Lumens Abbreviation: lm “A single unit of luminous flux in the International System of Units, that is equal to the amount of light given out through one steradian by a source of one (1) candela intensity radiating equally in all directions.”
Noun, plural lu·mens, lu·mi·na [loo-muh-nuh] /ˈlu mə nə/.
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Relates to: Light intensity (brightness)
Category: Tactics and equipment.
Application(s) of Use: flashlights, weapon lights, light bulbs—anything that emits light
Definition: a measure of the total quantity of visible light emitted by a source
Why it Matters: There are several different ways to measure light intensity, but lumens (symbol: “lm”) are the current gold standard.
Into the Weeds: We used to roll with candlepower, once upon a time expressed as candela, which is an old and obsolete measurement which assesses the amount of light falling onto a target rather than the total amount of light emitted. The lumen equivalent of candlepower is called lux, which is used to measure luminous flux per unit area.
Pre-fluorescent and LED bulbs often stated brightness levels in watts. Though this is an extremely dated method, many LED, and CFL bulbs will list watt equivalency numbers on the box—likely so your grandparents won’t be confused.
What’s particularly noteworthy about lumens is that it’s a measurement mostly used only for frequencies the human eye can detect, rather than the entire spectrum emitted by a given light source. There are several methods for measuring lumens, but the current industry standard is to use an integration sphere, which completely diffuses any light source.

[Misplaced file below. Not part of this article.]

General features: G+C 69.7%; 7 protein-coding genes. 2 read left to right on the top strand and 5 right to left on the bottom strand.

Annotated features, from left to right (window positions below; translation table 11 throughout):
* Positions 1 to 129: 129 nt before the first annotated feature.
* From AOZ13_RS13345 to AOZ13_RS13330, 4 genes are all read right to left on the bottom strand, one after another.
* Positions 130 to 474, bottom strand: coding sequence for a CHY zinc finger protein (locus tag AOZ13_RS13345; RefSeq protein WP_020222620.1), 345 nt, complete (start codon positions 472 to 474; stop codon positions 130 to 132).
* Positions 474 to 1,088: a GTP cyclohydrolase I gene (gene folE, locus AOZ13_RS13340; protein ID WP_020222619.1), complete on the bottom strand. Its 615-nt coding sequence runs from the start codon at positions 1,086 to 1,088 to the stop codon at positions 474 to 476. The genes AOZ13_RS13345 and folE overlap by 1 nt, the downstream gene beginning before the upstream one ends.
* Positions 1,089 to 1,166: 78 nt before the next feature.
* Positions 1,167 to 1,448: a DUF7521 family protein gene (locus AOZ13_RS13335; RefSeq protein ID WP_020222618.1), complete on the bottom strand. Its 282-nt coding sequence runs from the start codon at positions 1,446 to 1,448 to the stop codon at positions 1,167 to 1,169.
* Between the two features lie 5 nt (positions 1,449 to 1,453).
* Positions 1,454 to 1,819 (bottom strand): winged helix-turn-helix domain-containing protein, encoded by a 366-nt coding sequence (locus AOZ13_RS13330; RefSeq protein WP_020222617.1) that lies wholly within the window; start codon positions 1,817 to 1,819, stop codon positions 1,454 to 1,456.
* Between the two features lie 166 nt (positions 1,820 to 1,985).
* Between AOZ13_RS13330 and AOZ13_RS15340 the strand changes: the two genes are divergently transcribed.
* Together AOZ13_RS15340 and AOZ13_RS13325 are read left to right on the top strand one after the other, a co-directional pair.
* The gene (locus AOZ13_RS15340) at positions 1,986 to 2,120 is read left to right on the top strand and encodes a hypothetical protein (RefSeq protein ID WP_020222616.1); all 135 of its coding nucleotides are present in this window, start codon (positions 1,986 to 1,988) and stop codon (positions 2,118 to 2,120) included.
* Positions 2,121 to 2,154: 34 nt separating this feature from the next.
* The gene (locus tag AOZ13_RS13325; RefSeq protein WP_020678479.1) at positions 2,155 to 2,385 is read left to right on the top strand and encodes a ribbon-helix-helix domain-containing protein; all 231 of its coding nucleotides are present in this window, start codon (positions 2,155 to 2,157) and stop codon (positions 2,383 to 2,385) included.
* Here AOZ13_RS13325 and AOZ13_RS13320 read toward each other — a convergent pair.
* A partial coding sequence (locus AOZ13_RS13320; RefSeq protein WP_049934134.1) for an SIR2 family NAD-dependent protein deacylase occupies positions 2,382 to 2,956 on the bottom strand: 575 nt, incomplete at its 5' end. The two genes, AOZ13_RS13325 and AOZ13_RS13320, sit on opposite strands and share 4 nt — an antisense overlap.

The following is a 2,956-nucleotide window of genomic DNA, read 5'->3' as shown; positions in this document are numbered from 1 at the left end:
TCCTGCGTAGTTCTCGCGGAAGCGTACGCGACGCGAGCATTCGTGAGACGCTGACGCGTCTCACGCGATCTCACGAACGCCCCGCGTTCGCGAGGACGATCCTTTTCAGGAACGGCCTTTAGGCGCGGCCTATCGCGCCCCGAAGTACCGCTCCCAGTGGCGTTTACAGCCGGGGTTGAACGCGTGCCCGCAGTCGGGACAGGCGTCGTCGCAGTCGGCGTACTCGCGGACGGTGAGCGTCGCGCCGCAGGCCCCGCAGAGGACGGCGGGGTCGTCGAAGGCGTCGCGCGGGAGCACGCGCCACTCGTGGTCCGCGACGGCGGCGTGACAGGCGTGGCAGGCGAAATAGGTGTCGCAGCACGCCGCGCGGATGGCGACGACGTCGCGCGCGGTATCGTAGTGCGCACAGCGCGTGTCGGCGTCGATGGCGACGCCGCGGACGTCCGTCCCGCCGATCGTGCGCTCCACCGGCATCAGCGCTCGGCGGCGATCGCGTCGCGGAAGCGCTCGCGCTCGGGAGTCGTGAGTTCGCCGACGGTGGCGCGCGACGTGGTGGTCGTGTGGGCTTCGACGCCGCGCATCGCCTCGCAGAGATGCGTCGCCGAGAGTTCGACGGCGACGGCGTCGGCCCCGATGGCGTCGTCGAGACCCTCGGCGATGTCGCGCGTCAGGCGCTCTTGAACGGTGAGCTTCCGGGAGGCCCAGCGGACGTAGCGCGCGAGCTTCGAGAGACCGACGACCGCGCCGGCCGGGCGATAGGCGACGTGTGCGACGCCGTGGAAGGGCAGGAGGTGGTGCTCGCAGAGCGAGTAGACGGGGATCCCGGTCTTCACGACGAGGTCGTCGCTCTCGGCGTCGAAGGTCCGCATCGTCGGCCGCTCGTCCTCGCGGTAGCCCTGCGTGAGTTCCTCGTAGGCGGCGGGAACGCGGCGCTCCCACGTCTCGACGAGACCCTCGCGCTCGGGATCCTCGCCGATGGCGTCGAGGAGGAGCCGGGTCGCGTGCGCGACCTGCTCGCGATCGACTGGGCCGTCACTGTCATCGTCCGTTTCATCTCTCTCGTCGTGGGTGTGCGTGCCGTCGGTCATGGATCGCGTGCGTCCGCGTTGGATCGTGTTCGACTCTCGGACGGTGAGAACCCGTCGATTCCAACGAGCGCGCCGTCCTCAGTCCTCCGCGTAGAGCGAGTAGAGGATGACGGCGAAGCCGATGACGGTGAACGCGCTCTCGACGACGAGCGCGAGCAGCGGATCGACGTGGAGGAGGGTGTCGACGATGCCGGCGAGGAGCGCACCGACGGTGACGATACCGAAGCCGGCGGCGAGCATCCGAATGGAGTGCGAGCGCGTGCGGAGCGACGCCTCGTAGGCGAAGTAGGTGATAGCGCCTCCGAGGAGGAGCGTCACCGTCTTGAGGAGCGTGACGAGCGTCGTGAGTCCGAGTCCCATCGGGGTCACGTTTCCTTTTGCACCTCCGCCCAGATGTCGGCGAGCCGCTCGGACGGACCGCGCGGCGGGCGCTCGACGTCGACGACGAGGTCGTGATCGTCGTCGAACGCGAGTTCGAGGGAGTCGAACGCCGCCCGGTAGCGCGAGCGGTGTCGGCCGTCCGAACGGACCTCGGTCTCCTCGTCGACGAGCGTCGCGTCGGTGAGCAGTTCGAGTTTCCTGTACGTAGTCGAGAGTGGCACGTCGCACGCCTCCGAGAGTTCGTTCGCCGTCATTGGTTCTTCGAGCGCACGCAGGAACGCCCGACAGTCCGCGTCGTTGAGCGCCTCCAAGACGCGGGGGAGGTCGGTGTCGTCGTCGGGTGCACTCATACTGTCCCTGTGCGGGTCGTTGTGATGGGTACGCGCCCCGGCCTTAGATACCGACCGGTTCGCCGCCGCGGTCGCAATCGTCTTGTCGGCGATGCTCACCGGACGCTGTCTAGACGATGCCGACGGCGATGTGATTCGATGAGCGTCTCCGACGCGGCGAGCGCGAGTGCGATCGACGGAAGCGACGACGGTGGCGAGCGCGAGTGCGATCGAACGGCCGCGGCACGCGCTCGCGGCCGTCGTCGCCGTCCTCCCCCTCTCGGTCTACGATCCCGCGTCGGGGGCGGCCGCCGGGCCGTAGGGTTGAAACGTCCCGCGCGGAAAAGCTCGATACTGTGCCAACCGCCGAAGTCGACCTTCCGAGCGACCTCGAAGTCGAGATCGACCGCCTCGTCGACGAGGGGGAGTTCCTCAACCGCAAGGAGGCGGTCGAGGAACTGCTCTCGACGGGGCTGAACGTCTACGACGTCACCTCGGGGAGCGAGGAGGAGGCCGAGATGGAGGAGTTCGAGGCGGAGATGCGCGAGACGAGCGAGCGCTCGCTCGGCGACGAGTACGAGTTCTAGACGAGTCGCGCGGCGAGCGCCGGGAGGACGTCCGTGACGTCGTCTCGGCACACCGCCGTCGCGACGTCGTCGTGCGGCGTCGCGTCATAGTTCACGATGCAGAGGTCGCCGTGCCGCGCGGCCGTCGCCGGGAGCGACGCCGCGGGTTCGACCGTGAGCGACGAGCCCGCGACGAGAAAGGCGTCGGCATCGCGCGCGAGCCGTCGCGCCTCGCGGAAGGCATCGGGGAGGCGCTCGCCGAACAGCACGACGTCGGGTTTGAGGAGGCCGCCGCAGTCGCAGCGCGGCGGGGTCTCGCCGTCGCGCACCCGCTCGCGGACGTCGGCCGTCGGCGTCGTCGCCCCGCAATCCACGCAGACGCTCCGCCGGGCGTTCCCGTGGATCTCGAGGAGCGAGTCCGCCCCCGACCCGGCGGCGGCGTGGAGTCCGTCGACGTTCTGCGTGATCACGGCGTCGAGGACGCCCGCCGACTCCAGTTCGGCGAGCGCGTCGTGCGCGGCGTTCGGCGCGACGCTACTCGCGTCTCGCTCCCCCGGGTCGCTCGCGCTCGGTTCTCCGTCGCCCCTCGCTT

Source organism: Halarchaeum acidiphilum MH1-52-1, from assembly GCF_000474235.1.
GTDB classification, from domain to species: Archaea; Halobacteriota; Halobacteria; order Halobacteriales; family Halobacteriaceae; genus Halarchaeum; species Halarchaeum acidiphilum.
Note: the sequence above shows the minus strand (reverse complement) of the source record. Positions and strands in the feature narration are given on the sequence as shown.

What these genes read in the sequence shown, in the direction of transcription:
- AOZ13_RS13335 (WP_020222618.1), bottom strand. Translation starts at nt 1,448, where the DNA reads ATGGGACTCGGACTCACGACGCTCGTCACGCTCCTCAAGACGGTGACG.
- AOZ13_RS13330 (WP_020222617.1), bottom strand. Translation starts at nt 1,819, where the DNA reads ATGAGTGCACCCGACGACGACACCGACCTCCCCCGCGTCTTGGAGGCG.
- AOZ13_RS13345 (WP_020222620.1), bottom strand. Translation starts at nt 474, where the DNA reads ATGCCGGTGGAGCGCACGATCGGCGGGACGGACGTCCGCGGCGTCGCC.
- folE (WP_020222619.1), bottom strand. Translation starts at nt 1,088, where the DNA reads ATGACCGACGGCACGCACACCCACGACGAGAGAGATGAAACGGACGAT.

[Yes, it looks like a time machine]
The TL;DR version is this: Higher lumens just means more light from the source, not necessarily a better flashlight or light bulb.
In Summary, a lumen is just a way to measure the total light output of a given source. In and of itself it offers no other performance information. There is much, much more to assessing the efficacy of a given flashlight — how it throws the light, how the lens and/or reflector affects the light it pushes, endurance/battery life, and of course the intended use of the light vis a vis flood vs. throw, i.e. the spill and reach of the light, etc.
Question(s) for the Crowd:
Are you a proponent of “the more, the better” on your fighting lights, or do you prefer different settings for different tasks?
Do you carry a WML off duty or daily carry?
Do you carry a handheld light every day, and if so, which one?
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Great little guide on Lumens! Hopefully now when I mention about lumens on my website I’ll guide people to this article. 🙂